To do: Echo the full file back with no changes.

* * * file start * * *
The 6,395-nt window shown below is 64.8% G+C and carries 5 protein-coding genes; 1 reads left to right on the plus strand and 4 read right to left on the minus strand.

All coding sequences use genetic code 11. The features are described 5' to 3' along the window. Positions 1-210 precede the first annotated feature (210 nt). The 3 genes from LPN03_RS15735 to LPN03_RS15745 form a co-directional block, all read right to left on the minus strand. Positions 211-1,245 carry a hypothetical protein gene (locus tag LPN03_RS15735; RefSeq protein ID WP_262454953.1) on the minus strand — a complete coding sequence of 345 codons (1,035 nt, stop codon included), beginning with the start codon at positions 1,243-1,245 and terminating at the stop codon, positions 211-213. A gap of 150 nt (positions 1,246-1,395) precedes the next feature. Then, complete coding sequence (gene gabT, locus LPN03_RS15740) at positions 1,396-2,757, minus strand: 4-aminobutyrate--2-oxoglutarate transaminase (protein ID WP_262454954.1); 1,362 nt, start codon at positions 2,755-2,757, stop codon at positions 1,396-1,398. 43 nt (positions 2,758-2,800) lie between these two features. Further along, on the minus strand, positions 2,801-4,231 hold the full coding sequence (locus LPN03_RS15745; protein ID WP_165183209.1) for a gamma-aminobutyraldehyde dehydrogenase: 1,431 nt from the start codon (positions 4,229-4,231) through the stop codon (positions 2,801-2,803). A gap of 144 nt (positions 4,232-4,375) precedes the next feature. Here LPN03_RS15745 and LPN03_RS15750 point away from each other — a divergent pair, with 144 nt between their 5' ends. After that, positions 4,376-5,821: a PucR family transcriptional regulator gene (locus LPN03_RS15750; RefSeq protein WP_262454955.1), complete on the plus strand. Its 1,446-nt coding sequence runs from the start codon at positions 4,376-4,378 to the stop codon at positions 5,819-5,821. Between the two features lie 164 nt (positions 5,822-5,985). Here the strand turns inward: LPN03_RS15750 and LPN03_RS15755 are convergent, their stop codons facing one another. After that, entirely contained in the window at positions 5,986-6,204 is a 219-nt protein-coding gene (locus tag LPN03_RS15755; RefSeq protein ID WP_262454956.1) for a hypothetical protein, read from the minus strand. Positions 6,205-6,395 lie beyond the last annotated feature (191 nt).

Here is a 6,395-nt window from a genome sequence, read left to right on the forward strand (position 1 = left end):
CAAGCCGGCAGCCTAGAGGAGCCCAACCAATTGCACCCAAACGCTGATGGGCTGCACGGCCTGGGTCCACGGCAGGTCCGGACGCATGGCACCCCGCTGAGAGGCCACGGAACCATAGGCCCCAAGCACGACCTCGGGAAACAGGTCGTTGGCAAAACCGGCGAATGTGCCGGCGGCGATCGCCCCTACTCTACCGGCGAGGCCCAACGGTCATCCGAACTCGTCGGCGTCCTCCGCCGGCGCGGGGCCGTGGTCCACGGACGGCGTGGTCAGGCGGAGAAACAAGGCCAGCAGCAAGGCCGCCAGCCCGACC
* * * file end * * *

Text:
The 6,395-nt window shown below is 64.8% G+C and carries 5 protein-coding genes; 1 reads left to right on the plus strand and 4 read right to left on the minus strand.

All coding sequences use genetic code 11. The features are described 5' to 3' along the window. Positions 1-210 precede the first annotated feature (210 nt). The 3 genes from LPN03_RS15735 to LPN03_RS15745 form a co-directional block, all read right to left on the minus strand. Positions 211-1,245 carry a hypothetical protein gene (locus tag LPN03_RS15735; RefSeq protein ID WP_262454953.1) on the minus strand — a complete coding sequence of 345 codons (1,035 nt, stop codon included), beginning with the start codon at positions 1,243-1,245 and terminating at the stop codon, positions 211-213. A gap of 150 nt (positions 1,246-1,395) precedes the next feature. Then, complete coding sequence (gene gabT, locus LPN03_RS15740) at positions 1,396-2,757, minus strand: 4-aminobutyrate--2-oxoglutarate transaminase (protein ID WP_262454954.1); 1,362 nt, start codon at positions 2,755-2,757, stop codon at positions 1,396-1,398. 43 nt (positions 2,758-2,800) lie between these two features. Further along, on the minus strand, positions 2,801-4,231 hold the full coding sequence (locus LPN03_RS15745; protein ID WP_165183209.1) for a gamma-aminobutyraldehyde dehydrogenase: 1,431 nt from the start codon (positions 4,229-4,231) through the stop codon (positions 2,801-2,803). A gap of 144 nt (positions 4,232-4,375) precedes the next feature. Here LPN03_RS15745 and LPN03_RS15750 point away from each other — a divergent pair, with 144 nt between their 5' ends. After that, positions 4,376-5,821: a PucR family transcriptional regulator gene (locus LPN03_RS15750; RefSeq protein WP_262454955.1), complete on the plus strand. Its 1,446-nt coding sequence runs from the start codon at positions 4,376-4,378 to the stop codon at positions 5,819-5,821. Between the two features lie 164 nt (positions 5,822-5,985). Here the strand turns inward: LPN03_RS15750 and LPN03_RS15755 are convergent, their stop codons facing one another. After that, entirely contained in the window at positions 5,986-6,204 is a 219-nt protein-coding gene (locus tag LPN03_RS15755; RefSeq protein ID WP_262454956.1) for a hypothetical protein, read from the minus strand. Positions 6,205-6,395 lie beyond the last annotated feature (191 nt).

Here is a 6,395-nt window from a genome sequence, read left to right on the forward strand (position 1 = left end):
CAAGCCGGCAGCCTAGAGGAGCCCAACCAATTGCACCCAAACGCTGATGGGCTGCACGGCCTGGGTCCACGGCAGGTCCGGACGCATGGCACCCCGCTGAGAGGCCACGGAACCATAGGCCCCAAGCACGACCTCGGGAAACAGGTCGTTGGCAAAACCGGCGAATGTGCCGGCGGCGATCGCCCCTACTCTACCGGCGAGGCCCAACGGTCATCCGAACTCGTCGGCGTCCTCCGCCGGCGCGGGGCCGTGGTCCACGGACGGCGTGGTCAGGCGGAGAAACAAGGCCAGCAGCAAGGCCGCCAGCCCGACC